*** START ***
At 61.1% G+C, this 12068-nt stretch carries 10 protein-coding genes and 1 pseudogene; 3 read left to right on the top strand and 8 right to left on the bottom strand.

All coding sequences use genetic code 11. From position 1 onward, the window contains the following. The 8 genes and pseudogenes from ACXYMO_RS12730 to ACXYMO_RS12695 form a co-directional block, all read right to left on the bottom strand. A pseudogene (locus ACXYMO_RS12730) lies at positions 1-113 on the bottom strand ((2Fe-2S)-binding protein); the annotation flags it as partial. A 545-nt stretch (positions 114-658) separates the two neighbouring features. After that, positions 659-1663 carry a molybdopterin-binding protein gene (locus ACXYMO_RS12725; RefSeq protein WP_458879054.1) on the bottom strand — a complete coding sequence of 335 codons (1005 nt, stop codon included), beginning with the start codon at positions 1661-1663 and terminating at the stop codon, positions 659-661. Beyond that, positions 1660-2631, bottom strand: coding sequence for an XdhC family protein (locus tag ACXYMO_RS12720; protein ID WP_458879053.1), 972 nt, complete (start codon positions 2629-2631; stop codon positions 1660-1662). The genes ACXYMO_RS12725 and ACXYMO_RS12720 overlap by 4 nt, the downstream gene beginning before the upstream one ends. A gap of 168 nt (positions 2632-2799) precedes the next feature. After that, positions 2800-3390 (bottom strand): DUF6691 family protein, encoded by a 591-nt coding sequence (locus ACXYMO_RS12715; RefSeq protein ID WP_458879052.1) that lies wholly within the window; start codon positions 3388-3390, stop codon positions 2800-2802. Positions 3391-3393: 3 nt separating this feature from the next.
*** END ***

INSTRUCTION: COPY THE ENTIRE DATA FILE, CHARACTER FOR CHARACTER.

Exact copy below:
At 61.1% G+C, this 12068-nt stretch carries 10 protein-coding genes and 1 pseudogene; 3 read left to right on the top strand and 8 right to left on the bottom strand.

All coding sequences use genetic code 11. From position 1 onward, the window contains the following. The 8 genes and pseudogenes from ACXYMO_RS12730 to ACXYMO_RS12695 form a co-directional block, all read right to left on the bottom strand. A pseudogene (locus ACXYMO_RS12730) lies at positions 1-113 on the bottom strand ((2Fe-2S)-binding protein); the annotation flags it as partial. A 545-nt stretch (positions 114-658) separates the two neighbouring features. After that, positions 659-1663 carry a molybdopterin-binding protein gene (locus ACXYMO_RS12725; RefSeq protein WP_458879054.1) on the bottom strand — a complete coding sequence of 335 codons (1005 nt, stop codon included), beginning with the start codon at positions 1661-1663 and terminating at the stop codon, positions 659-661. Beyond that, positions 1660-2631, bottom strand: coding sequence for an XdhC family protein (locus tag ACXYMO_RS12720; protein ID WP_458879053.1), 972 nt, complete (start codon positions 2629-2631; stop codon positions 1660-1662). The genes ACXYMO_RS12725 and ACXYMO_RS12720 overlap by 4 nt, the downstream gene beginning before the upstream one ends. A gap of 168 nt (positions 2632-2799) precedes the next feature. After that, positions 2800-3390 (bottom strand): DUF6691 family protein, encoded by a 591-nt coding sequence (locus ACXYMO_RS12715; RefSeq protein ID WP_458879052.1) that lies wholly within the window; start codon positions 3388-3390, stop codon positions 2800-2802. Positions 3391-3393: 3 nt separating this feature from the next.